As the newly-formed studio’s first film, there are a lot of strong elements here which ensured the film’s critical success: fast-paced action sequences, outlandish violence, bellyfuls of humour and strong characters. It also has the less marketable elements that we now know are typical of a Ghibli film: detailed flying machines (of course), unorthodox gender roles, and a blurring of the lines between technology and magic.

The characters in this film each hold their own and have interesting motives and character arcs. We see Pazu’s initial alliance with Sheeta as a means to an end – the discovery of the floating city, Laputa – which blossoms into a strong friendship.  A particularly emotional scene sees the internal conflict between Pazu’s unquestioning loyalty towards Sheeta and his frustration at his inability to help her when she sends him away after being recaptured.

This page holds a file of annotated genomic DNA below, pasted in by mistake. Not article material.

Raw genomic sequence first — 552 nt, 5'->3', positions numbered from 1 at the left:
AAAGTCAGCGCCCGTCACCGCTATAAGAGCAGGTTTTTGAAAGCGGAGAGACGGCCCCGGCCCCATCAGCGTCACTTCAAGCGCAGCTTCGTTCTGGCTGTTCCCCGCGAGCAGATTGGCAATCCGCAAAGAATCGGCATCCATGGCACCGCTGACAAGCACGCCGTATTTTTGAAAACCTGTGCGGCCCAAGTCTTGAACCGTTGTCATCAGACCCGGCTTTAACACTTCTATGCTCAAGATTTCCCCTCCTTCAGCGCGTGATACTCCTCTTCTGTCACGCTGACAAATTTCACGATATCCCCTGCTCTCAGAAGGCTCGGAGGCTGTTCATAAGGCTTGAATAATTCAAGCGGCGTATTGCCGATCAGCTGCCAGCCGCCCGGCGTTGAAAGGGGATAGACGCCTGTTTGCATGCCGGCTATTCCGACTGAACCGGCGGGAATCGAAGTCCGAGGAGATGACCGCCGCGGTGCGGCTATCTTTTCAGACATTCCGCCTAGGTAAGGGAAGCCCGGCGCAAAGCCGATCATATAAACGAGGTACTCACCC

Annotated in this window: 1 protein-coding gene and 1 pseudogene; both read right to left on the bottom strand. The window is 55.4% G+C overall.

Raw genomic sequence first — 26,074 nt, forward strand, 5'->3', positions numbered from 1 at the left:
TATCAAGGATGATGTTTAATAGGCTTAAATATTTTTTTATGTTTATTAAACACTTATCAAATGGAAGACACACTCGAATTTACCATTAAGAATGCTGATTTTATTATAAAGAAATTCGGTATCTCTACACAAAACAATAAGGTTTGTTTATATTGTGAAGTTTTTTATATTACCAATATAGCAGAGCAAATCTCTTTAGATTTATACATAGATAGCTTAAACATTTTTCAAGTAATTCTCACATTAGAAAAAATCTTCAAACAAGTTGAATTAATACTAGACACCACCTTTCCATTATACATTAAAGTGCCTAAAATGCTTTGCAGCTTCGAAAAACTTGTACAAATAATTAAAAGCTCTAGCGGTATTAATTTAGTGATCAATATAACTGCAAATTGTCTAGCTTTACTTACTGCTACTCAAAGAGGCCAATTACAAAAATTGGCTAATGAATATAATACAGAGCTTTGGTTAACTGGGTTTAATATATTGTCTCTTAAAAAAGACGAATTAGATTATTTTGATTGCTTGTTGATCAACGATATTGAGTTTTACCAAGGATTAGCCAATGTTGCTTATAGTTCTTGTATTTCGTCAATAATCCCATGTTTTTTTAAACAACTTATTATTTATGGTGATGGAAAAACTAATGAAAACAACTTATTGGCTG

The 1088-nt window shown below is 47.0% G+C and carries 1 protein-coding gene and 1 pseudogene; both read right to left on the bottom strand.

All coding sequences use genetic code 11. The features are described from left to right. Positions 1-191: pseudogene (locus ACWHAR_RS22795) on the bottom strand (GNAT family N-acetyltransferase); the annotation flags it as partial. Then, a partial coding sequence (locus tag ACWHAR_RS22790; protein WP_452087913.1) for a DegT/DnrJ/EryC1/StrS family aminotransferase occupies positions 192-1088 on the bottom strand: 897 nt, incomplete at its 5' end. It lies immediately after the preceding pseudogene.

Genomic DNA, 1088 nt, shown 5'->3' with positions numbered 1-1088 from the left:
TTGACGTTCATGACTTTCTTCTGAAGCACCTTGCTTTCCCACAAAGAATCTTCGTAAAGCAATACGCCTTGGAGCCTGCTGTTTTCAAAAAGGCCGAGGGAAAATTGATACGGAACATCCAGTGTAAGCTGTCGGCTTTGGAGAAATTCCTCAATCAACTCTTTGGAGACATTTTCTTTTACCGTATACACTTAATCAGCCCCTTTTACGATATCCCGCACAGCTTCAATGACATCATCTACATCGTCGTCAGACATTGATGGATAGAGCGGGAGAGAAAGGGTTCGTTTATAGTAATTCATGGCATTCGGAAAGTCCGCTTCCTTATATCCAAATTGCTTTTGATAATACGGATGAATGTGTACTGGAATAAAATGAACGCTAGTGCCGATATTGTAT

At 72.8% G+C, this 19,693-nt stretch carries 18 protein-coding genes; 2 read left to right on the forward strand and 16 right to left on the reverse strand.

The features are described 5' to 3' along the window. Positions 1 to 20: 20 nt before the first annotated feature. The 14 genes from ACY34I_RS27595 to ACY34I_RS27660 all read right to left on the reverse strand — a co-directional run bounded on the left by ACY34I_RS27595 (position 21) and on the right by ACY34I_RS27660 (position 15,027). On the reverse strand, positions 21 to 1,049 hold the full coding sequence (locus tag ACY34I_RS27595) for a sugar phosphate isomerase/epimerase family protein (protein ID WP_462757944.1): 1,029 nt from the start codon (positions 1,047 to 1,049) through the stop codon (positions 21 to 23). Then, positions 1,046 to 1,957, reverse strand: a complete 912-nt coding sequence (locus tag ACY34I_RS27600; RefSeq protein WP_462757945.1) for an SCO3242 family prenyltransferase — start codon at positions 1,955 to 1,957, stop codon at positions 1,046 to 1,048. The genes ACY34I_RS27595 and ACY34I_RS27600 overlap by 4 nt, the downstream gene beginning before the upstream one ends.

Sheeta herself starts the film as a typical damsel in distress and relies heavily on Pazu. She seems fearful of the potential power of her crystal pendant and the discovery of the floating city. Later, when she realises the danger of such a discovery in the wrong hands, she stands up to Muska, thwarting his plans whenever she can.


One of most memorable characters of the film is Dola, leader of the pirates. Despite being one of the most elderly characters in the film, she’s an energetic and forceful presence. Always to be found right in the thick of it, causing mayhem, she bounds across the screen with unchecked enthusiasm. She makes for a lot of the comic relief in the film and her wicked grin reminds me a little of Yubaba from Spirited Away (2001)



There are more than a few fore-shadows of later works here. Dola’s husband, engineer of the airship Tiger Moth, bears more than a little resemblance to the six-armed boiler-room attendant Kamaji from Spirited Away (2001), while the pirates’ flying machines, ‘flaptors’, are reminiscent of the larger Flying Kayak’s from Howl’s Moving Castle (2004)